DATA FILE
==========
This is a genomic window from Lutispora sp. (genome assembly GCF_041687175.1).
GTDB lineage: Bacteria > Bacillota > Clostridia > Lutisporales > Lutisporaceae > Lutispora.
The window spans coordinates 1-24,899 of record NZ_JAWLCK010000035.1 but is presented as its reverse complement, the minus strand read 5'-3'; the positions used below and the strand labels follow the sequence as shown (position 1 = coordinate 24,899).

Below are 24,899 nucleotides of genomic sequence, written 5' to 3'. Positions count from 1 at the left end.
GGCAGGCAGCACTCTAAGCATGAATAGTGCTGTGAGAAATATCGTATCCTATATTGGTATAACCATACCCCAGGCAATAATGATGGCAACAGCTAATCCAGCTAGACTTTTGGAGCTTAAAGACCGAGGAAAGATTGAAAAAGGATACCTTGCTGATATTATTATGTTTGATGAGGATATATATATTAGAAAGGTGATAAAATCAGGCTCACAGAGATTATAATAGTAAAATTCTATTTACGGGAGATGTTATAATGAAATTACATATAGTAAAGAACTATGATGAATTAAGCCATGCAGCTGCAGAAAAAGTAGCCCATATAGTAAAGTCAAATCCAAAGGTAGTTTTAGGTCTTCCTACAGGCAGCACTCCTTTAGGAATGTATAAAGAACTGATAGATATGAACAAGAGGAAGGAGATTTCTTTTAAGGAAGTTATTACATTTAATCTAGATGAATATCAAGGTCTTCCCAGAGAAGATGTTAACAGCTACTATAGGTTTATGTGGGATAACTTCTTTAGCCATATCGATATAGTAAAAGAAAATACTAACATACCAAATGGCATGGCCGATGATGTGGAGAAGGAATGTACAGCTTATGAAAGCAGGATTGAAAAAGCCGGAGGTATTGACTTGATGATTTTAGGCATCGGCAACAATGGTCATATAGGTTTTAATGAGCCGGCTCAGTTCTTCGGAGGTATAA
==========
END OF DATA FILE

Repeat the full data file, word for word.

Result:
This is a genomic window from Lutispora sp. (genome assembly GCF_041687175.1).
GTDB lineage: Bacteria > Bacillota > Clostridia > Lutisporales > Lutisporaceae > Lutispora.
The window spans coordinates 1-24,899 of record NZ_JAWLCK010000035.1 but is presented as its reverse complement, the minus strand read 5'-3'; the positions used below and the strand labels follow the sequence as shown (position 1 = coordinate 24,899).

Below are 24,899 nucleotides of genomic sequence, written 5' to 3'. Positions count from 1 at the left end.
GGCAGGCAGCACTCTAAGCATGAATAGTGCTGTGAGAAATATCGTATCCTATATTGGTATAACCATACCCCAGGCAATAATGATGGCAACAGCTAATCCAGCTAGACTTTTGGAGCTTAAAGACCGAGGAAAGATTGAAAAAGGATACCTTGCTGATATTATTATGTTTGATGAGGATATATATATTAGAAAGGTGATAAAATCAGGCTCACAGAGATTATAATAGTAAAATTCTATTTACGGGAGATGTTATAATGAAATTACATATAGTAAAGAACTATGATGAATTAAGCCATGCAGCTGCAGAAAAAGTAGCCCATATAGTAAAGTCAAATCCAAAGGTAGTTTTAGGTCTTCCTACAGGCAGCACTCCTTTAGGAATGTATAAAGAACTGATAGATATGAACAAGAGGAAGGAGATTTCTTTTAAGGAAGTTATTACATTTAATCTAGATGAATATCAAGGTCTTCCCAGAGAAGATGTTAACAGCTACTATAGGTTTATGTGGGATAACTTCTTTAGCCATATCGATATAGTAAAAGAAAATACTAACATACCAAATGGCATGGCCGATGATGTGGAGAAGGAATGTACAGCTTATGAAAGCAGGATTGAAAAAGCCGGAGGTATTGACTTGATGATTTTAGGCATCGGCAACAATGGTCATATAGGTTTTAATGAGCCGGCTCAGTTCTTCGGAGGTATAA